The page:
Throughout human history, the sea has yielded an abundance of resources for man's existence and provided efficient routes for exploration and transportation. In return, it has exacted a toll in terms of human life and property. The fear and respect that it earned from those who ventured out upon its surface was itself a deterrent to learning more about its mysteries. The physical restrictions of penetrating the sea made sub-surface exploration nearly impossible.
The most immediate restriction was air supply. Only the most disciplined divers could stay under for more than a few minutes. As scientists began to recognize the sea as a realm to be explored, this was their first hurdle.
In 1716, the English astronomer, Edmund Halley, whose interests in the universe included the earth, invented a wooden diving bell which was open at the bottom. The significance of Halley's bell was the system developed with it to provide its occupants air. The trapped air in the bell was resupplied by sending down weighted barrels of fresh air. Divers could also venture from the bell with the aid of leather helmets and leather air hoses.
The next major restriction to be surmounted was the tremendous water pressure which increases with depth. While some sea creatures have adapted to this environment, an unprotected human can only dive to about 330 ft (100 m) even with an air supply. The diving suits, bells, and submarines invented in the eighteenth and nineteenth centuries were not constructed well enough to protect divers very far below the surface.
The collaboration in the late 1920s of two scientists, William Beebe, a naturalist from Columbia University in New York, and Otis Barton, an engineer at Harvard University in Boston, led to the invention of the bathysphere, the first ever deep sea exploration vessel.
The sphere was nearly 5 ft (1.5 m) in diameter, had steel walls and weighed 5,400 lb (2,451 kg). It had a circular manhole at the top and three windows made of thick fused quartz. Air was released from two tanks and chemicals were used to absorb moisture and carbon dioxide. It was equipped with a telephone and searchlight. The sphere was tethered to the surface vessel by a steel cable.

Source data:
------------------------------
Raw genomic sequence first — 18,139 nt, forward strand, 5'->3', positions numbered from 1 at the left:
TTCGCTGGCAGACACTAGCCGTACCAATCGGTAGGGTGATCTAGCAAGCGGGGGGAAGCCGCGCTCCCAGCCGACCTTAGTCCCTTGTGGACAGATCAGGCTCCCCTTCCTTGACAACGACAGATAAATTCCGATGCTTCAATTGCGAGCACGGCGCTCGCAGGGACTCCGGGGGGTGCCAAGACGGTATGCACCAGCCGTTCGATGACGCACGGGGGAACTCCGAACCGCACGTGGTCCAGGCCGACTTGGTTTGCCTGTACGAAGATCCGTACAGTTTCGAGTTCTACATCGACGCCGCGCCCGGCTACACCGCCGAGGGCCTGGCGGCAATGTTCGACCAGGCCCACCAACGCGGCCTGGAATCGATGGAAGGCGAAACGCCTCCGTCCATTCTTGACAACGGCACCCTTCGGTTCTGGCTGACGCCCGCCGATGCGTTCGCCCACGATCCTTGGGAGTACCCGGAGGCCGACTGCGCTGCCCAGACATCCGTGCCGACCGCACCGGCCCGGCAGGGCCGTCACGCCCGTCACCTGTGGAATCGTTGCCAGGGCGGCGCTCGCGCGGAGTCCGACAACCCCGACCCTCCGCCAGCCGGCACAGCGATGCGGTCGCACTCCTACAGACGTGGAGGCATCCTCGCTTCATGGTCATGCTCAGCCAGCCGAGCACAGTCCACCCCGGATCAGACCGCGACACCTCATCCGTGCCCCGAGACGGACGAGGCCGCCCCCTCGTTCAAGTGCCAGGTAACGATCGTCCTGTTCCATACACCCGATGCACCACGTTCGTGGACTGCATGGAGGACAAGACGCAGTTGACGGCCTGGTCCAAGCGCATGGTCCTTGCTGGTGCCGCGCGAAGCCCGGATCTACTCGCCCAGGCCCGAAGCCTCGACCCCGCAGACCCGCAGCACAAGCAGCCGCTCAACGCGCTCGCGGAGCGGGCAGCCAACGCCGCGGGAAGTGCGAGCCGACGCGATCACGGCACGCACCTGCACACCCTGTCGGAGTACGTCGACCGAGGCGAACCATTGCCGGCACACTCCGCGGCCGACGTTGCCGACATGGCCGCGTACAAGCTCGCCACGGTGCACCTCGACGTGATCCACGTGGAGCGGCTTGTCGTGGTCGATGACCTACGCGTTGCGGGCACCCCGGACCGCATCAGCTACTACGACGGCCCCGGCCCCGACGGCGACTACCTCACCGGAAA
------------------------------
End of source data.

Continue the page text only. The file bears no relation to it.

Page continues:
After two unmanned test dives, Beebe and Barton made the first manned descent on June 6, 1930, to a world-record depth of 800 ft (244 m). Continued dives led to a record of 3,028 ft (923 m) in the Atlantic Ocean off Bermuda.
The primary purpose of the bathysphere was to explore rather than to set records. The explorations led to discovery of deep sea plant and animal species and observation of already known species. It also gave scientists new knowledge of submarine topography, geology, and geomorphology.
After some improvements to his diving vessel, Barton set a final diving record of 4,501 ft (1,372 m) in the Pacific Ocean off of Southern California in 1949. But by this time efforts led by Swiss physicist Auguste Piccard were being made to develop the successor to the bathysphere, the self-propelled bathyscaphe.
The bathysphere was limited to vertical travel. It was constantly dependent on its umbilical connection to its mothership. Besides visual observation, other exploration activities, such as specimen collection, were difficult with the sphere. Increased water pressures and potential problems with the support line, including the shear weight of the steel cable, made the deeper dives ever more risky.
The development of the bathyscaphe in the early 1950s would allow scientists to overcome the third, and perhaps final, obstacle to deep sea exploration, the need for freedom and independence for meaningful research.